Week one video post

“Writing Across Borders” is a three part video discussing the issues that international students face with writing in a different cultural settings. International students can be discouraged by the lack of attention and empathy in the classroom. Choices that students make can be influenced by their native culture which causes problems for classrooms that don’t recognize the effort of conforming to multiple cultures.

Part one

The first part of the video introduced us to a couple of international students and their experience with writing in a new culture. The students discussed how their native culture and experiences have shaped their expectations and decisions making when writing in different cultures.

A Japanese student mentions the styling and regulation guidelines and how different they are from her experience in her native culture. This point is then rounded out by a person from Ecuador who suggests that Americans choose to “get to the point” in their writing; to be direct. This also creates problems for a Colombian student who’s culture thinks that being direct is rude. A lack of cultural awareness can cause miscommunications and confusion between cultures.

Part two

In part two, the previously introduced international students discuss some interesting nuances and quirks from their writing culture. Teachers are then introduced and start addressing these issues with a beneficial perspective on grading international students.

The individual culture differences where quite unique and different for each language. For the Japanese student, her culture says that he/she context is up to the reader to determine. However, American culture wants the writer to take responsibility for this context and provide it for the reader. Then, A student from Jorden talked about how much emphasize and exaggeration is added to context for her cultures writing style. Readers from a different culture could think that someone is lying versus speaking in a different tone.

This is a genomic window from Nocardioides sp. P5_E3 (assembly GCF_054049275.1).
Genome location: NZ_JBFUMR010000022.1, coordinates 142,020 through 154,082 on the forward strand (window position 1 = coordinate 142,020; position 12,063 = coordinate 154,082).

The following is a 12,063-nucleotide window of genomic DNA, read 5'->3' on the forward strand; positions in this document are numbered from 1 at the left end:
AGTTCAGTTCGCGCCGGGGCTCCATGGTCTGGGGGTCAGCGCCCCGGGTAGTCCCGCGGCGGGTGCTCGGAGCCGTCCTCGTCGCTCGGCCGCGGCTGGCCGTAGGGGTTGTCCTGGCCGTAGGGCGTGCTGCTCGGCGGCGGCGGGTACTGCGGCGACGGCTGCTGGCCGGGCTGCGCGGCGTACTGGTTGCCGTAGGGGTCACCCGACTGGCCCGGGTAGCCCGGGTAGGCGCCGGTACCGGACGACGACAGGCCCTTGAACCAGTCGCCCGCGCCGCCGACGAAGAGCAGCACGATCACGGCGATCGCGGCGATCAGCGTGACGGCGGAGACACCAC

To help encourage international students to have confidence in writing and continue to grow and improve, the teachers in this video suggest a leniency on grading. International students should not be treated the same as native culture students because frankly they are not, these students are working within a second, sometimes third language and still learning. These teachers found that it is discouraging and unfair to mark off for minor errors and would rather focus on the meaning and thought process of writing.

Part three

Part three of the video was about general issues that all international students face with the American writing culture and or other foreign cultures, time limits. For some international students, they have never been asked to write essays or answer questions on the fly rather they are given time to research and formulate their responses. Time limits can also cause a fundamental problem when an international student is not fluent or native in a culture or language. The teachers in the video discuss how meaning and thought are lost when an international student is rushed.

This video was very comprehensive and explains a lot about an international students perspective in a new cultural environment. Taking cultural differences into consideration can help with effective communications.

Andrew Sherman, IMS 416, blog post one